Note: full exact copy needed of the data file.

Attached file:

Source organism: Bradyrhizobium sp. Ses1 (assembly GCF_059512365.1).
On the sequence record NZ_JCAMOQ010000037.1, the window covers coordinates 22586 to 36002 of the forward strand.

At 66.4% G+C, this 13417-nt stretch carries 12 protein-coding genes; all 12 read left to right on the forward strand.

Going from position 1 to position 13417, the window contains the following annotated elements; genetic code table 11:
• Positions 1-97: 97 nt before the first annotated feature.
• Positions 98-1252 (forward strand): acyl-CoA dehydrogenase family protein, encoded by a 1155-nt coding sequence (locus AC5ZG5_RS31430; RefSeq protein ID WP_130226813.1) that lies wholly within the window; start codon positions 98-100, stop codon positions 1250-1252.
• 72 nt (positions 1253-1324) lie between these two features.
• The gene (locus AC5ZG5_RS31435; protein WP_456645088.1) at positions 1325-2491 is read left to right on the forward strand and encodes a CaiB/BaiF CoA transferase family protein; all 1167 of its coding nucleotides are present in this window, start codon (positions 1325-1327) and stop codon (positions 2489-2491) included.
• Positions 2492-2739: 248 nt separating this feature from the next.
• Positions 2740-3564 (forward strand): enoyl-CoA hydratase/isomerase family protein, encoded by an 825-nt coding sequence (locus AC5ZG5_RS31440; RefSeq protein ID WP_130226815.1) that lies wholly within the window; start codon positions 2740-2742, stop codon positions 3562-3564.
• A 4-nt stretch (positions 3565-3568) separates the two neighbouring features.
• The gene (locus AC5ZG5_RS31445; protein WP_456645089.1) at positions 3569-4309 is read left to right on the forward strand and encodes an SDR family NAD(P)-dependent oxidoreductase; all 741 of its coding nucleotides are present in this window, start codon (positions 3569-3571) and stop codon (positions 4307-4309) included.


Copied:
Source organism: Bradyrhizobium sp. Ses1 (assembly GCF_059512365.1).
On the sequence record NZ_JCAMOQ010000037.1, the window covers coordinates 22586 to 36002 of the forward strand.

At 66.4% G+C, this 13417-nt stretch carries 12 protein-coding genes; all 12 read left to right on the forward strand.

Going from position 1 to position 13417, the window contains the following annotated elements; genetic code table 11:
• Positions 1-97: 97 nt before the first annotated feature.
• Positions 98-1252 (forward strand): acyl-CoA dehydrogenase family protein, encoded by a 1155-nt coding sequence (locus AC5ZG5_RS31430; RefSeq protein ID WP_130226813.1) that lies wholly within the window; start codon positions 98-100, stop codon positions 1250-1252.
• 72 nt (positions 1253-1324) lie between these two features.
• The gene (locus AC5ZG5_RS31435; protein WP_456645088.1) at positions 1325-2491 is read left to right on the forward strand and encodes a CaiB/BaiF CoA transferase family protein; all 1167 of its coding nucleotides are present in this window, start codon (positions 1325-1327) and stop codon (positions 2489-2491) included.
• Positions 2492-2739: 248 nt separating this feature from the next.
• Positions 2740-3564 (forward strand): enoyl-CoA hydratase/isomerase family protein, encoded by an 825-nt coding sequence (locus AC5ZG5_RS31440; RefSeq protein ID WP_130226815.1) that lies wholly within the window; start codon positions 2740-2742, stop codon positions 3562-3564.
• A 4-nt stretch (positions 3565-3568) separates the two neighbouring features.
• The gene (locus AC5ZG5_RS31445; protein WP_456645089.1) at positions 3569-4309 is read left to right on the forward strand and encodes an SDR family NAD(P)-dependent oxidoreductase; all 741 of its coding nucleotides are present in this window, start codon (positions 3569-3571) and stop codon (positions 4307-4309) included.